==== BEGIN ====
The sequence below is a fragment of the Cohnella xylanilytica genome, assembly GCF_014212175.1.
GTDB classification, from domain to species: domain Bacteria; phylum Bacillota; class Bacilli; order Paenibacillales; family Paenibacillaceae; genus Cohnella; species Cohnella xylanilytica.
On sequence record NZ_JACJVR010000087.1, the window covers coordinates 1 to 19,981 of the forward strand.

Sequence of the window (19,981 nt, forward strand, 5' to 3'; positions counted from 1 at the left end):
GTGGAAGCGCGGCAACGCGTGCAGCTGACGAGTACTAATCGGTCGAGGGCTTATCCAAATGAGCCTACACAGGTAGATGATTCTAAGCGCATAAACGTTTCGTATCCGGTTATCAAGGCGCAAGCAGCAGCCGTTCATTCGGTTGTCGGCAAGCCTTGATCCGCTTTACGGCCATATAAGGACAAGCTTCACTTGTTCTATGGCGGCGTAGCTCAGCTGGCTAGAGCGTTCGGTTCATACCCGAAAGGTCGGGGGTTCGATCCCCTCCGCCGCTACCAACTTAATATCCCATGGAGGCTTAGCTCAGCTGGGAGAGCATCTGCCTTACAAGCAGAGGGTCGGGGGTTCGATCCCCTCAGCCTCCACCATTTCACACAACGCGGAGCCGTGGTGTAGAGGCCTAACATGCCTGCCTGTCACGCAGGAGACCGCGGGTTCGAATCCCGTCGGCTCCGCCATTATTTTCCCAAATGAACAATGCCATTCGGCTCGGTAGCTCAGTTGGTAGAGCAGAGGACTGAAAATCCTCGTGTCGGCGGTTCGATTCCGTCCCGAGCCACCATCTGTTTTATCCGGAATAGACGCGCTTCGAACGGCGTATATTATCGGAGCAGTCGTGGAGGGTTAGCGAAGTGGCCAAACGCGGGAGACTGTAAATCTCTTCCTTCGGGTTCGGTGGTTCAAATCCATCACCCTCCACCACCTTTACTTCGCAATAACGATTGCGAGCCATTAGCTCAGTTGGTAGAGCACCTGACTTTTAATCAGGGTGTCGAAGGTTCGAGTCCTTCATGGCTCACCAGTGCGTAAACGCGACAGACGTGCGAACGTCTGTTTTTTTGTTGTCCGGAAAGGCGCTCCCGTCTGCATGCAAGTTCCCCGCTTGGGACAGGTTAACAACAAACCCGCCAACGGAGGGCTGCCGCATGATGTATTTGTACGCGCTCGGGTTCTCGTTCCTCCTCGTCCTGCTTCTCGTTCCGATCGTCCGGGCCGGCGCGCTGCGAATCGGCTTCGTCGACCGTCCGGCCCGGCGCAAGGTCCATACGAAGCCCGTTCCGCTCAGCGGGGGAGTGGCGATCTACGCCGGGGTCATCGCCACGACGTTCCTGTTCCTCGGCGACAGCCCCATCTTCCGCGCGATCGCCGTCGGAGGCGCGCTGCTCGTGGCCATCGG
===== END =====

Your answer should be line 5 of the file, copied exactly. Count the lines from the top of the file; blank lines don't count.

GTGGAAGCGCGGCAACGCGTGCAGCTGACGAGTACTAATCGGTCGAGGGCTTATCCAAATGAGCCTACACAGGTAGATGATTCTAAGCGCATAAACGTTTCGTATCCGGTTATCAAGGCGCAAGCAGCAGCCGTTCATTCGGTTGTCGGCAAGCCTTGATCCGCTTTACGGCCATATAAGGACAAGCTTCACTTGTTCTATGGCGGCGTAGCTCAGCTGGCTAGAGCGTTCGGTTCATACCCGAAAGGTCGGGGGTTCGATCCCCTCCGCCGCTACCAACTTAATATCCCATGGAGGCTTAGCTCAGCTGGGAGAGCATCTGCCTTACAAGCAGAGGGTCGGGGGTTCGATCCCCTCAGCCTCCACCATTTCACACAACGCGGAGCCGTGGTGTAGAGGCCTAACATGCCTGCCTGTCACGCAGGAGACCGCGGGTTCGAATCCCGTCGGCTCCGCCATTATTTTCCCAAATGAACAATGCCATTCGGCTCGGTAGCTCAGTTGGTAGAGCAGAGGACTGAAAATCCTCGTGTCGGCGGTTCGATTCCGTCCCGAGCCACCATCTGTTTTATCCGGAATAGACGCGCTTCGAACGGCGTATATTATCGGAGCAGTCGTGGAGGGTTAGCGAAGTGGCCAAACGCGGGAGACTGTAAATCTCTTCCTTCGGGTTCGGTGGTTCAAATCCATCACCCTCCACCACCTTTACTTCGCAATAACGATTGCGAGCCATTAGCTCAGTTGGTAGAGCACCTGACTTTTAATCAGGGTGTCGAAGGTTCGAGTCCTTCATGGCTCACCAGTGCGTAAACGCGACAGACGTGCGAACGTCTGTTTTTTTGTTGTCCGGAAAGGCGCTCCCGTCTGCATGCAAGTTCCCCGCTTGGGACAGGTTAACAACAAACCCGCCAACGGAGGGCTGCCGCATGATGTATTTGTACGCGCTCGGGTTCTCGTTCCTCCTCGTCCTGCTTCTCGTTCCGATCGTCCGGGCCGGCGCGCTGCGAATCGGCTTCGTCGACCGTCCGGCCCGGCGCAAGGTCCATACGAAGCCCGTTCCGCTCAGCGGGGGAGTGGCGATCTACGCCGGGGTCATCGCCACGACGTTCCTGTTCCTCGGCGACAGCCCCATCTTCCGCGCGATCGCCGTCGGAGGCGCGCTGCTCGTGGCCATCGG